Book Plunge: Test The Shroud

What do I think of Mark Antonacci’s book published by LE Press? Let’s plunge into the Deeper Waters and find out.

In talking to my wife about reviewing this book I said this book could be more accurately named “Everything You Wanted To Know About The Shroud of Turin But Was Afraid To Ask.” It is hard to imagine a more comprehensive book on the Shroud of Turin than this one. Want to know about the flora on the shroud? It’s here. Want to know about the coins? It’s here. Want to know about medieval painting and how it was influenced by the shroud? It’s here. Want to have an interpretation that seeks to work with the NT data? It’s here. Want in-depth scientific argumentation relating to the shroud? It’s here. Want to know about the suspected history of the shroud? It’s here. Yeah, but what about that Carbon-14 dating that placed it in the medieval period? Talked about in abundance.

Antonacci has several chapters in this book dedicated to each subject so if you want to know about one thing in particular, you can go there. He goes through all the items that a medieval forger would have to be able to accomplish which quite frankly seems entirely unlikely. He answers the objections such as if this is the shroud, why isn’t it talked about in the New Testament and why did it seem to just suddenly show up in the medieval period? Why is it that the carbon-14 testing that was done on the shroud came out the way it did? Over and over, the question is asked if it is plausible to believe that a medieval forger did all of this.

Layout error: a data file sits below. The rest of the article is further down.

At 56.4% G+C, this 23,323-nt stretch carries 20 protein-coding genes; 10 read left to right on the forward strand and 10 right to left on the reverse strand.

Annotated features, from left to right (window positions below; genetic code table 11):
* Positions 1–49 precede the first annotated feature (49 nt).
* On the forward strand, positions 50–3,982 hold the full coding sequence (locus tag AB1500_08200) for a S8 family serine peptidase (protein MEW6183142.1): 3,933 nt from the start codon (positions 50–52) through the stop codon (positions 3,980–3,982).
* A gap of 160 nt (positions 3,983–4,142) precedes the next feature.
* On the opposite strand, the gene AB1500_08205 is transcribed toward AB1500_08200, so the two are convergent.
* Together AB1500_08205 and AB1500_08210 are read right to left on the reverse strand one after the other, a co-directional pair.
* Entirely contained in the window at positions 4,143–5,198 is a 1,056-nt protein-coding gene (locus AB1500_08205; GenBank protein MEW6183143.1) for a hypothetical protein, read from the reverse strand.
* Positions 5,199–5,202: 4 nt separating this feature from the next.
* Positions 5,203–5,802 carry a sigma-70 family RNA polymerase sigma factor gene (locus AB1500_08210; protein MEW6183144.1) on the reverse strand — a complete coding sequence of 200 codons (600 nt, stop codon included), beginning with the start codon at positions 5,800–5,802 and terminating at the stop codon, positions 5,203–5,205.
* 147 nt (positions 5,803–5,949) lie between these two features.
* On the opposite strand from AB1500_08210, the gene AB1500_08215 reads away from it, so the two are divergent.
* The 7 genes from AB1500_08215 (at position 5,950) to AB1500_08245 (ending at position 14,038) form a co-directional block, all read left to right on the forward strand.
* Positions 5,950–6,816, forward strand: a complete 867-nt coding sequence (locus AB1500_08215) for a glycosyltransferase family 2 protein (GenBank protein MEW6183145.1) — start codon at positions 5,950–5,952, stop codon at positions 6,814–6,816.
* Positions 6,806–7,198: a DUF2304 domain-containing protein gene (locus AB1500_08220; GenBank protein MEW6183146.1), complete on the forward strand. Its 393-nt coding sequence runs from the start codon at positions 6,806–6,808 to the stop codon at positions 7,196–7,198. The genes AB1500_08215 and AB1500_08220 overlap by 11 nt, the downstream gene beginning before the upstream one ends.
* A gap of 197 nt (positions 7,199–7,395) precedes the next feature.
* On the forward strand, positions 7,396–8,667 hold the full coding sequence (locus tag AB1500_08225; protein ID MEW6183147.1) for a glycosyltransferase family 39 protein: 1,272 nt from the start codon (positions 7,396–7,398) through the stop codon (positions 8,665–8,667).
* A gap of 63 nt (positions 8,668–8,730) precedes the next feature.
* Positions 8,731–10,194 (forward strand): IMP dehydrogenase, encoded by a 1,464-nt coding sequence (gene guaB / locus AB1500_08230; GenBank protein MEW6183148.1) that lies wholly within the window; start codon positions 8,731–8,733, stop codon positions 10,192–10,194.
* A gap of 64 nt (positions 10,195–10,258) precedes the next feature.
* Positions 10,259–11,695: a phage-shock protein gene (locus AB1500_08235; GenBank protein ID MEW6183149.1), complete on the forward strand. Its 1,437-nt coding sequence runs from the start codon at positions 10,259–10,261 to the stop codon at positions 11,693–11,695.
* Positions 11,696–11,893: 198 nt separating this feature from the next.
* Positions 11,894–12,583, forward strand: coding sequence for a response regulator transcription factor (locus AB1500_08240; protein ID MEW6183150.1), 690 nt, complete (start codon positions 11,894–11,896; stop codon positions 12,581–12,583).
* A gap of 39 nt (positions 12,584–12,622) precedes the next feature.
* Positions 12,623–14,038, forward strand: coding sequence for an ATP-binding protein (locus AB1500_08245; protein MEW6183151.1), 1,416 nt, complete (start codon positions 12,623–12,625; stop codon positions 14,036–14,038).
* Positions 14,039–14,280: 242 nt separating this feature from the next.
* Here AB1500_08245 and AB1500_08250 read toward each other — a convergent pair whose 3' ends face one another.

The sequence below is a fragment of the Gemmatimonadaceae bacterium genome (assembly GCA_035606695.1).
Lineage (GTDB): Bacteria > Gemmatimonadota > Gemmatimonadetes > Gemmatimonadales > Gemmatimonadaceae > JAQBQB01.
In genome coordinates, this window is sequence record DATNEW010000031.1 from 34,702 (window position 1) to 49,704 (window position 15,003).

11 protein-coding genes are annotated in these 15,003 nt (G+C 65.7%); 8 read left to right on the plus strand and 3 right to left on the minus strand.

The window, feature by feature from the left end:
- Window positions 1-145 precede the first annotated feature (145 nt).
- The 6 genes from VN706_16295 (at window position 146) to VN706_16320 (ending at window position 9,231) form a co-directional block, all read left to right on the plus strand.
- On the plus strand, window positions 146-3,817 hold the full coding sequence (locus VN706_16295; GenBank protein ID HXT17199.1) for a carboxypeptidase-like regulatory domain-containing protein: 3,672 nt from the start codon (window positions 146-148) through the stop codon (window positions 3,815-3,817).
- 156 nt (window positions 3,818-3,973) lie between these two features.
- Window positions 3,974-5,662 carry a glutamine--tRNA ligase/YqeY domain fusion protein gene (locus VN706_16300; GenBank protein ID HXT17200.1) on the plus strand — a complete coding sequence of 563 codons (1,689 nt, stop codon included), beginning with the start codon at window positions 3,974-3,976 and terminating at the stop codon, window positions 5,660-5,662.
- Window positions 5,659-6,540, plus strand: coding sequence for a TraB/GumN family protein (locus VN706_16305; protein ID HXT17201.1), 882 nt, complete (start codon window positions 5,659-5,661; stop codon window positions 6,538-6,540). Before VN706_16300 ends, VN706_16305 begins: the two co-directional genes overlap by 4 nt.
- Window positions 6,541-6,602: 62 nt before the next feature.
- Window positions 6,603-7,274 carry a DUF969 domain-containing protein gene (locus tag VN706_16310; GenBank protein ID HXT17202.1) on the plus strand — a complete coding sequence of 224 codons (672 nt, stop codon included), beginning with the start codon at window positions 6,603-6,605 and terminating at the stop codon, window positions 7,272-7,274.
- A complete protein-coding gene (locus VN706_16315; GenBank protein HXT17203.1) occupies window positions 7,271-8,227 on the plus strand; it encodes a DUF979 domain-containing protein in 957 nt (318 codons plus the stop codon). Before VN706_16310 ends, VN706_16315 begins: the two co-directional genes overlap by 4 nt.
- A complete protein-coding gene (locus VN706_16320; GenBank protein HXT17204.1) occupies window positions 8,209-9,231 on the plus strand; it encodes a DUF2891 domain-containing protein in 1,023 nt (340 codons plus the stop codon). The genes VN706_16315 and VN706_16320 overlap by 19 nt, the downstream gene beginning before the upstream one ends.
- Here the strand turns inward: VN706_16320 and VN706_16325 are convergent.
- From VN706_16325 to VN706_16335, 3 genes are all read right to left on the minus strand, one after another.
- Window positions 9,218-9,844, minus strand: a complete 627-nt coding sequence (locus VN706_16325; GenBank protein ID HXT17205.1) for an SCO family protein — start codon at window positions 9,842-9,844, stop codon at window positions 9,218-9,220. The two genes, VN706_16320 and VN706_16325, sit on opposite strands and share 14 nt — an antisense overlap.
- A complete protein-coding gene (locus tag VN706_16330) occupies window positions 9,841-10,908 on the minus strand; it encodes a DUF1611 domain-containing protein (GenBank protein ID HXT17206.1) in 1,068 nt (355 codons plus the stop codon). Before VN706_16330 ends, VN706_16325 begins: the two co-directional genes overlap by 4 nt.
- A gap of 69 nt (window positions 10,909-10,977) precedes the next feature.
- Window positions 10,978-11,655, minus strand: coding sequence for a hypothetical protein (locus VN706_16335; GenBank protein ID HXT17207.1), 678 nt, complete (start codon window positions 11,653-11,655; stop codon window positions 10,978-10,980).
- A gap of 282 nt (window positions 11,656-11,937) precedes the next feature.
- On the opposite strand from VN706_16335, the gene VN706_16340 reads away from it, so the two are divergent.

When it comes to my view on the shroud, I would not really use it in an argument sadly because it does have that reputation due to the carbon-14 dating and I do not know enough science to argue the point, but when I see a case like Antonacci’s, it does look unlikely that a forger could have done all of this. There are too many details that are often in fact minute details that make a powerful case. If this is the real deal, it’s another argument along with other powerful resurrection arguments.

Also, as you would expect with a work like this, it comes with a plethora of pictures. Normally, I don’t care for pictures when I read, but in this case, they are a necessity. The images of the Shroud themselves are fascinating to look at.

The reader should be warned that the scientific data can be awfully heady and a reader like myself can be prone to get lost in it. If you are a scientifically minded person, then you probably won’t have too much of a problem with it, but if you are not, it will be a struggle, but there’s probably not much way it could have been simpler. Such is the nature of the beast.

Finally, if there’s something the book definitely needs, it’s a bibliography and an index. Antonacci has extensive endnotes for his work, but if you want to know specific books cited, you have to go through the work. An index would also be helpful so you could look up a specific section you were interested in. I hope future editions of this book include both of these.

Still, this is likely the most comprehensive work on the Shroud of Turin out there and critics of the shroud need to take it seriously.

In Christ,
Nick Peters